Friday, February 09, 2007

Maybe I'm Not a Misfit After All


So there's this group that threatens to strip me of my misfit identity. Sheesh! I've spent a lifetime feeling like a misfit, and I even came out of the closet with my 2003 book, Memoir of a Misfit. Two weeks ago, though, I attended a national conference for independent voters. And I experienced something I've seldom felt before: the sense that I actually belonged. Me! The perennial misfit! Among 500 political activists! I'm still reeling from this heady happening.


You have to love a conference that opens with an improv performance at the John Jay College of Criminal Justice in midtown Manhattan. Is that a hoot or what? At that point, though, the conference hadn't officially started, so we all just went to the theater on our own. I didn't know a soul there, but that was okay. The performance was great. However, I wasn't at all enthusiastic about what was to come: a reception back at the hotel.

The word "reception"--along with words like "cocktail party"--sends shivers down my spine and back up again. I envision dozens of people mingling and talking and laughing, and me wandering aimlessly, searching in vain to find a clutch of people who will take pity on me and let me stand amid them under the tacit condition that I will not say one word.

Against my better judgment, I went to the reception--where people actually talked to me, listened to me, sought me out, introduced me to other people, never looked over my head trying to find someone more important to talk to (ever been to a church fellowship?), and in general, welcomed me with metaphorical open arms. They did the same to everyone. If you felt unwelcome in this group, I'm afraid there's no hope for you. They would have extended hospitality to the likes of elephants and donkeys, I'm sure.

The conference was organized--and impressively so--by a group called CUIP, the Committee for a Unified Independent Party. It's important to know that they kept the name even though they long ago gave up the notion of ever organizing a unified independent part. (They pronounce CUIP as "quip," which is certainly descriptive; they're witty and self-deprecating even as they go about the serious work of trying to fix a broken political system.) I was truly surprised at the turnout--500 leaders from 31 or 32 states, depending on who's counting. Remember, these are independent voters and therefore independent thinkers. The conference has been held every other year for 32 years, so I guess they’ve figured out by now how to get independents like me to stop being so doggoned independent long enough to get together once in a while.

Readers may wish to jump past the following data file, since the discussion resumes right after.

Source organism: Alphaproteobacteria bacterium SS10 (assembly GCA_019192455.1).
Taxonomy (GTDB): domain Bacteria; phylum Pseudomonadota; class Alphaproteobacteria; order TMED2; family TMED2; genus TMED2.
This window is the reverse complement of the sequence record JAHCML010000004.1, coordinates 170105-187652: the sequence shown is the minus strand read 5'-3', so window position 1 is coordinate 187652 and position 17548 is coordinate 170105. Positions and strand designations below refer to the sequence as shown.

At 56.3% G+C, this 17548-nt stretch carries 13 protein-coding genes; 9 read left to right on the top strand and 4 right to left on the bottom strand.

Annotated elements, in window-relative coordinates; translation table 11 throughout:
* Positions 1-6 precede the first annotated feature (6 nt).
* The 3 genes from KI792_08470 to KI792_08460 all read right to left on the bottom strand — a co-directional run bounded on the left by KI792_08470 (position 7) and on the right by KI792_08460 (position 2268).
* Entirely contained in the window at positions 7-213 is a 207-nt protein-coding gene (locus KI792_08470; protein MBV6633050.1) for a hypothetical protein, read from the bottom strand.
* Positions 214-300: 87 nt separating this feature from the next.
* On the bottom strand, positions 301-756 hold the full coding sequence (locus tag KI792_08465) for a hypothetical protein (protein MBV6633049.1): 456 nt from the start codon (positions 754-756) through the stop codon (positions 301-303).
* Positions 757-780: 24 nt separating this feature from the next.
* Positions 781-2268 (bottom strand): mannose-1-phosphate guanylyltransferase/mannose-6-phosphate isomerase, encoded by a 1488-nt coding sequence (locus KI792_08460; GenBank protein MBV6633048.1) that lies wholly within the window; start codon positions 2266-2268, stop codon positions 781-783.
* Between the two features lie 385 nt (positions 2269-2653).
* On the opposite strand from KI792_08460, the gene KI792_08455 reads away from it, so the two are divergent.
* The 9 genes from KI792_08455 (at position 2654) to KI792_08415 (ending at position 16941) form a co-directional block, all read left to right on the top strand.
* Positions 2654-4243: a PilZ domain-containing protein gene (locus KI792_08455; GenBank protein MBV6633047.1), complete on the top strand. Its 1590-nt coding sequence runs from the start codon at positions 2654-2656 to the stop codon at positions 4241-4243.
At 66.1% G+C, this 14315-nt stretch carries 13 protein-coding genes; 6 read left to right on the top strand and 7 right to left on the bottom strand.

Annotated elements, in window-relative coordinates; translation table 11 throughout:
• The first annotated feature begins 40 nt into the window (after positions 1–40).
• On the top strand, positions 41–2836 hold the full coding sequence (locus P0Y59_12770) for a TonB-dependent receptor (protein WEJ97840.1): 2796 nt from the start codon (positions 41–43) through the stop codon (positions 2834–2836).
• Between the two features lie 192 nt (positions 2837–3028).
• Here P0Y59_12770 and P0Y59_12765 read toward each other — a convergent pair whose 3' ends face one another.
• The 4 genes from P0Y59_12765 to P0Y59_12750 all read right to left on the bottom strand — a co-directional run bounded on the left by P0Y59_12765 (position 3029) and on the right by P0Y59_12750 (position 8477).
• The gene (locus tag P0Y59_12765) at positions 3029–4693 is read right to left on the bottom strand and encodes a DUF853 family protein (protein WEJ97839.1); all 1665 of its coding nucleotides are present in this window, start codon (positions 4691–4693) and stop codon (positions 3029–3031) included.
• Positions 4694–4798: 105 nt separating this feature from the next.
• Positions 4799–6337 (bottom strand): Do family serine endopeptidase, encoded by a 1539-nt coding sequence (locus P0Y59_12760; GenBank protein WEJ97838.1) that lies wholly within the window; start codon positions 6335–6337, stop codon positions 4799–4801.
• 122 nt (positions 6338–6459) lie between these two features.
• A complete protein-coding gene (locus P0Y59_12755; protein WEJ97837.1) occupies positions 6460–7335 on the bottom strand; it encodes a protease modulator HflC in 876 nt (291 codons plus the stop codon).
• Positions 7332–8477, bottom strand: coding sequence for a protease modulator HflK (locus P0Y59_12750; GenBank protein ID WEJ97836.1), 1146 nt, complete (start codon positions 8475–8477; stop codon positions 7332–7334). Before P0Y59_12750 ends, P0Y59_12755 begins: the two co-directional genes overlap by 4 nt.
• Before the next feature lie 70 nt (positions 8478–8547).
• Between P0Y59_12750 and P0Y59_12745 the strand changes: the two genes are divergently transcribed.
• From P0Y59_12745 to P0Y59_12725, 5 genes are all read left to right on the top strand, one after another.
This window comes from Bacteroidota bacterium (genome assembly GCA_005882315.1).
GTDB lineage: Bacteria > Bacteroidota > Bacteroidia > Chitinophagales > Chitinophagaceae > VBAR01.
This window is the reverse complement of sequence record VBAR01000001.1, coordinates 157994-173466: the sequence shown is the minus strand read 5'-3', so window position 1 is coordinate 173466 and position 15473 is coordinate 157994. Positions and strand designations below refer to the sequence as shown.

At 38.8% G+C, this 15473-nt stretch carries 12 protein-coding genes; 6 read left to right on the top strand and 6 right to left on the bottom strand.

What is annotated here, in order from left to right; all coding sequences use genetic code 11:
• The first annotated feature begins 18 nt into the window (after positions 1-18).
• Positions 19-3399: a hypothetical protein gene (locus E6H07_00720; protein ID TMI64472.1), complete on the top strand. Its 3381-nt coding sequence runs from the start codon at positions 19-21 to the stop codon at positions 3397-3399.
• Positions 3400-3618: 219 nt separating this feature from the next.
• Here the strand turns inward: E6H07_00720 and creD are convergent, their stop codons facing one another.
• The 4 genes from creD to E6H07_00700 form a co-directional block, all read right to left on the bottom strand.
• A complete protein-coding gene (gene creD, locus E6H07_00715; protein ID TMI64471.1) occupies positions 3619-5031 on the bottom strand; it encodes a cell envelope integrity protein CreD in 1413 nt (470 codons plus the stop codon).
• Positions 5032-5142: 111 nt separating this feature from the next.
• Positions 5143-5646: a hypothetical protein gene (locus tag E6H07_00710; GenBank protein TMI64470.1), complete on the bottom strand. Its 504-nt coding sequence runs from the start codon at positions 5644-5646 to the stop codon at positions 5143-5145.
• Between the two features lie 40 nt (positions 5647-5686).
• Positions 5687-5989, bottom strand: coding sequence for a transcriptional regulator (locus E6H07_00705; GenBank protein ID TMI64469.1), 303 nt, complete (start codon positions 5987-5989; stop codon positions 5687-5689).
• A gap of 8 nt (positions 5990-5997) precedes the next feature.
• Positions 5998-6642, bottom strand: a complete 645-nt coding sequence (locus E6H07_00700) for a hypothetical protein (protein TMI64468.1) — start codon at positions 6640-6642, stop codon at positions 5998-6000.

The improv and reception were on Saturday, the conference on Sunday (more on the conference itself in the coming days). On Monday morning, when some participants had to go back to work, CUIP held a special session for those who could stay. What a treat! Actors from the improv troupe helped us hone our ability to think on our feet. How cool is that? They had the good sense to have us improvise skits based on a particular scenario (meeting with a member of Congress, in this case) rather than telling us we were going to role-play. Essentially the same thing, but a whole lot more fun with improv coaching.

I have this feeling CUIP is going to finally get the recognition it deserves during this next election cycle. But even if they don't, I've found one place on earth where I belong. Either that means that independent voters are misfits or that I'm no longer a total misfit. Either way, I'm happy. And totally psyched for what's up ahead politically. Bring it on!

2 comments:

N. Hanks said...

Marcia - great piece, and I hope you're right!
The Hankster

Marcia Ford said...

Thanks! I can't seem to stop talking about the conference, so a whole lot of people around me are hearing about CUIP for the first time. They actually seem intrigued. We'll see...